Who are these people who cannot accept a democratic majority, and why do they think that they can abandon the principles of democracy in favour of a minority? I noted during the Andrew Marr show last Sunday that Labour MP, Chuka Umunna, was stating that BREXIT is so important that it should ride above party politics or personal ambition of Government members but every sentence he uttered was both party political and promotion of his own ambitions. During this week he has furthered both by stating that Parliament should have a legally binding vote on the BREXIT deal before it can be ratified – yet another attempt to thwart the process, and thus the will of the people. What a hypocrite. For balance I can also identify a Conservative MP, Anna Soubry who caused eyes to roll on the Conservative benches in the House of Commons this past Monday when she continued to vent her vehement attack on BREXIT and her party leaders. If she does not understand the principles of democracy why is she in Government?

Then we have the devastating miscalculation of the recent General Election. Short-sighted and blinkered arrogance in the extreme.  My thoughts on reading the Conservative Party (latterly described as Presidential) Election Manifesto are already published. Why did no one with political clout in the Conservative Party face down Teresa May and alert her to the inevitable consequences of such a poorly considered manifesto? I can suggest that study of the ‘Art of War’ by Sun Tzu is required study by her in future campaigns.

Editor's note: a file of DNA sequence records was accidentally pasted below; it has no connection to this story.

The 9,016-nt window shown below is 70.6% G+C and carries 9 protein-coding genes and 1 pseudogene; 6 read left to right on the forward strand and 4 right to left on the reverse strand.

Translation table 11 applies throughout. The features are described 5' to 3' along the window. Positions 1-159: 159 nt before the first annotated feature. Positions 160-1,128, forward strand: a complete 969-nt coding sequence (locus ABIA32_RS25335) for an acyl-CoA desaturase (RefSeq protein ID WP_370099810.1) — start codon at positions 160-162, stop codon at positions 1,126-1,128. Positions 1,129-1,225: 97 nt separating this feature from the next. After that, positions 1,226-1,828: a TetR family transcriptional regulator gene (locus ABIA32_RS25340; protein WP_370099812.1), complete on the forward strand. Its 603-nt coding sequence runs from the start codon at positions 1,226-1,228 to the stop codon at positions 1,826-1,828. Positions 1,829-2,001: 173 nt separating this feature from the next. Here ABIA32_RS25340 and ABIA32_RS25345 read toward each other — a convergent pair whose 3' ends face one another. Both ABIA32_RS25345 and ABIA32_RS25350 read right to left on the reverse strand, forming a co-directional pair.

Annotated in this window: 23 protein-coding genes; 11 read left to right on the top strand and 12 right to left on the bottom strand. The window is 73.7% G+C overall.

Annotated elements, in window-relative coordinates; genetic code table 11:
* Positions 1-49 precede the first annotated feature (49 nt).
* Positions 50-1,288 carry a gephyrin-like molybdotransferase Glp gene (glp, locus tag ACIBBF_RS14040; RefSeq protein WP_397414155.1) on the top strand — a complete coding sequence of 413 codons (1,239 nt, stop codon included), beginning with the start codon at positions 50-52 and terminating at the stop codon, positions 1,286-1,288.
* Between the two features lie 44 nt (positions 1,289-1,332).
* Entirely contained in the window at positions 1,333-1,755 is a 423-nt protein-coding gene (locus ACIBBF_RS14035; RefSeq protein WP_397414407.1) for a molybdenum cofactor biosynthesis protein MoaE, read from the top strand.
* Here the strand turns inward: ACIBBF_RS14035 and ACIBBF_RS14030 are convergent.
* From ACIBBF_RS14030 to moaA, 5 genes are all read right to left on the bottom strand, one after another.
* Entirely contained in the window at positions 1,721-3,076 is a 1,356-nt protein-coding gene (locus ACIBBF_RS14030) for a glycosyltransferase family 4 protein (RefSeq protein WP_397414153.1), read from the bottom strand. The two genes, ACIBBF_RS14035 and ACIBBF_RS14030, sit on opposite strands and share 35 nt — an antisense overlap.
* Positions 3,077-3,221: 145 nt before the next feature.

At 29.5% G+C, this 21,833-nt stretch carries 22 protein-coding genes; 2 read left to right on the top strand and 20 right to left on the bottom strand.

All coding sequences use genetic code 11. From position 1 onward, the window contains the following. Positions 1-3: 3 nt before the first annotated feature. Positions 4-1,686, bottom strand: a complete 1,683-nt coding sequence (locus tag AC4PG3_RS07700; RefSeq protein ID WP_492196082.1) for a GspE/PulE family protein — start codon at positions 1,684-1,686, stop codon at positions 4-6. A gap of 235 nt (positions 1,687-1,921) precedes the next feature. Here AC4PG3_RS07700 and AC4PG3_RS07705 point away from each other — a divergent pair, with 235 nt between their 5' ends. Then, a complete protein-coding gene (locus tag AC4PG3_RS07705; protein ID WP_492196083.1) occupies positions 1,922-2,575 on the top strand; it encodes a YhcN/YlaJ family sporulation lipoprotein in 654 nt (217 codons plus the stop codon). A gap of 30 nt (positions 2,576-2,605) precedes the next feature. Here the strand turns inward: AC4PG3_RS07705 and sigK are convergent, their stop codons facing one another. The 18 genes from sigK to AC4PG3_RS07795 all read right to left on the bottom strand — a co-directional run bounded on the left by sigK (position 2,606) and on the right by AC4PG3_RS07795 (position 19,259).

Of course, Jeremy Corbyn understood such consequences and saw an opportunity to seize power. He used the rise of a populist vote, especially with younger voters more consumed in their smart phones than in the real world. He promised them anything for their vote even though it was clear from the outset that none of these promises were remotely deliverable, as per populist socialist governments in South America and Africa. His was a particularly exaggerated socialist agenda that had none of the subtle argument proposed by the likes of Tony Blair. This was blatant abuse of process with the certain outcome of bankrupting UK plc. But why did these voters not see the inevitable outcome?